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The Student News Site of Texas A&M University - College Station

The Battalion

The Student News Site of Texas A&M University - College Station

The Battalion

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The BattalionMay 4, 2024

Opinion: Do something creative

Just because you won’t be the next Bob Ross doesn’t mean you shouldn’t paint. Opinion columnist Charis Adkins says it’s about how it makes you feel, not how it looks. Now go out and do something creative. (Graphic by Tyler Thompson)

Being creative is hard.

Last semester, I picked up a skein of yarn and a crochet hook for the first time and decided to try my hand at a beanie, so I found a video tutorial online and jumped to it. I still don’t know exactly what happened — I followed every step right along with the video, but that beast of a hat ate up two entire skeins of yarn and ended up big enough to enclose an entire basketball. Like, if I put it on it reaches down to my shoulders. But you know what? I had a great time making it, and that’s what really matters.

Creativity is vitally important. If you’ve ever been subjected to a job interview, you know that employers value the mysterious concepts of “creative thinking” and “creative problem solving” highly.

But you shouldn’t just think of creativity in terms of innovation or marketability. It’s good for your health and your mental wellbeing. It’s even been linked to living longer.

The problem — particularly in college and for hardcore STEM students — is making time for it. And I don’t want to hear any of this “I’m not creative” nonsense. Everyone’s creative, and anyone can do creative things. Just because you’re not a prodigy at something doesn’t mean you can’t enjoy it.

To prove it, let’s do a fun little activity. Grab a sheet of paper and a pencil and try to come up with just 30 ways to get the juice out of an orange. Sounds easy, right? Maybe you start off strong but run out of ideas pretty quickly:

  1. With a juicer
  2. Squeeze with your hands
  3. Step on it

It’s okay — I hit a wall the first time I tried, too. The problem might be that you’re only thinking of things you’d actually do. Try to think outside of the box. What’s the weirdest way you could do it?

  1. Put it under a hydraulic press
  2. Throw it against a wall as hard as you can
  3. Poke a hole and suck like a vampire

Voilà — creativity! If you’re on a roll, don’t stop at 30. Shoot for 40, 50, even 100. Or, spice it up: maybe every idea has to include a doorstop somehow.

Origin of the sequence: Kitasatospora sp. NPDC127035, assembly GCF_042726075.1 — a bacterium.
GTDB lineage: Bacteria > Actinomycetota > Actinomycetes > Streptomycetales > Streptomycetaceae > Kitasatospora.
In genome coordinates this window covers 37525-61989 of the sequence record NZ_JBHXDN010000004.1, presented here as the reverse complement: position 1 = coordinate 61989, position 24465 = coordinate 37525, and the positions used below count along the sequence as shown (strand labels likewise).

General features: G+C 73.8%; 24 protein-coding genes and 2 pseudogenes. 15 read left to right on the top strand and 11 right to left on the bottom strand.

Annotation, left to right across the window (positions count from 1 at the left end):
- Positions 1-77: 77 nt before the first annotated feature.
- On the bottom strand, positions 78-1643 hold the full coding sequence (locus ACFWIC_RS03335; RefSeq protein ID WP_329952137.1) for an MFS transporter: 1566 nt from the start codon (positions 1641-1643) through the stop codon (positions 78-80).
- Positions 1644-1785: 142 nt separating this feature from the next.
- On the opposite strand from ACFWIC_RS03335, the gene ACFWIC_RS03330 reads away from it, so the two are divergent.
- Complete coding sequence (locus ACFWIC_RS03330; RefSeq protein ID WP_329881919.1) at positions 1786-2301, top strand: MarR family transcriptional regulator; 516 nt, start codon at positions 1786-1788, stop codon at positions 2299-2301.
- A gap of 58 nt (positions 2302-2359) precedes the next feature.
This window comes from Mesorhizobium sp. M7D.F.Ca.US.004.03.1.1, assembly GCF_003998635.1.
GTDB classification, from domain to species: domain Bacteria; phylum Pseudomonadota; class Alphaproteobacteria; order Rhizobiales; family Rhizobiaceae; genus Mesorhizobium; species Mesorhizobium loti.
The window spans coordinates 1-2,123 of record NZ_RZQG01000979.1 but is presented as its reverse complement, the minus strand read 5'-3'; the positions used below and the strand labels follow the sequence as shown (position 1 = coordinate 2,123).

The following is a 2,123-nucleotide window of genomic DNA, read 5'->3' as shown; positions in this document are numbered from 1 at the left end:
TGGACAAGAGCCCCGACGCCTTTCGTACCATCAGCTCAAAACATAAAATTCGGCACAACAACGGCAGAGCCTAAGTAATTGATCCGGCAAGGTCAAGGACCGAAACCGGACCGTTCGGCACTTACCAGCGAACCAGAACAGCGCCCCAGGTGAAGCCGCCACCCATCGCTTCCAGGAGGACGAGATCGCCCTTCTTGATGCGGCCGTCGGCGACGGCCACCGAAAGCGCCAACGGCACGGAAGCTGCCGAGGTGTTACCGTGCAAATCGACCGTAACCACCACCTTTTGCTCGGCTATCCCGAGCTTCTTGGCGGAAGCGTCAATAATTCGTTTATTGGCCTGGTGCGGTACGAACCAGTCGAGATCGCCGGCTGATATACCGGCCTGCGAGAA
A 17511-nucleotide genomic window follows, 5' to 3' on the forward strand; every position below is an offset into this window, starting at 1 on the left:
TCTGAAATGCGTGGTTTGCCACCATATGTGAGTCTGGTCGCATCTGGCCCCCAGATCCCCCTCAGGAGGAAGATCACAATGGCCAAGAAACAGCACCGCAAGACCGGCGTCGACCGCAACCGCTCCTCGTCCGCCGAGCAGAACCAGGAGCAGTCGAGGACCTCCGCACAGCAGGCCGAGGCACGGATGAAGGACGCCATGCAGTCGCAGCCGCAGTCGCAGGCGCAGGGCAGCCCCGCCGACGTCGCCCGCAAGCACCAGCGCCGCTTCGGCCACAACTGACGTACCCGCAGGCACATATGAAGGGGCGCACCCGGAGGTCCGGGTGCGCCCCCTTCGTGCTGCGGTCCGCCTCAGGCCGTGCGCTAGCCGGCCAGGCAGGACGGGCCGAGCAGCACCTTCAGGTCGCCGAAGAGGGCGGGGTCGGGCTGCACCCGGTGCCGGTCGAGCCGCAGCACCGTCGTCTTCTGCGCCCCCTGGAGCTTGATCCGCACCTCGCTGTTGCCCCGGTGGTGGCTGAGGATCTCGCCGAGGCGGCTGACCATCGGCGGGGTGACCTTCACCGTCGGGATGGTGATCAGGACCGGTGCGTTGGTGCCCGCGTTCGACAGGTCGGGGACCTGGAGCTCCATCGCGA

This is a great exercise to slip in during a wicked study sesh. Just take five to 10 minutes and try to brainstorm uses for a top hat, ways to style your hair or dance moves based on different majors. It’s a mental break from studying, plus you might even come back to whatever homework you were working on with a new mindset.

But hey, maybe your creativity doesn’t shine when coming up with 50 different ways to squeeze an orange. That’s fine too! Creativity takes many forms and looks different for every person.

Drawing, painting, writing and music are usually what people think of when they’re considering creative hobbies. While these are all definitely creative, don’t let these self-important words turn you off of them.

Your drawings don’t have to be photo-realistic charcoal sketches. In fact, they absolutely won’t be while you’re just getting started. You’re probably not going to be the next Bob Ross, J. R. R. Tolkien or Jimi Hendrix, but you shouldn’t let that stop you from enjoying creative activities.

For example, I’m about as good at drawing as Jimbo is at winning football games. Even my stick figures come out looking suicidal. I have a feeling a lot of you guys are like me, but we can’t let that stop us.

Doodle on your notes. They don’t have to be good. Hell, I draw random shapes and then give them Peter Griffin’s face. As long as you’re enjoying yourself, who cares what it looks like?

Plus, creativity doesn’t have to take the form of those generally-accepted activities like drawing or painting. It can be anything from gardening to crochet.

We have to get over the assumption that anything creative we do has to win awards or be a perfect work of art. Perfection is the bane of creativity; giving in to it can stunt your creative mind or, worse, turn you away from creative things altogether because “I won’t be good at them.” Besides, we all have to start somewhere, and as we all know sucking at something is the first step to being sorta good at something.

Don’t let perfectionism or the fear of being bad at art make you shy away from creative activities. Photography, reading, fashion design, dancing, even coding or digital art — you can be creative in so many ways. You just have to make time for it.

Now go out and do something creative. It doesn’t have to be good. You just have to do it.

Charis Adkins is an English junior and opinion columnist for The Battalion.

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Charis Adkins
Charis Adkins, Opinion Columnist
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  • H

    HayleyApr 4, 2024 at 1:17 pm

    Such a great point! Creativity >>>

  • I

    isaMar 26, 2024 at 10:09 pm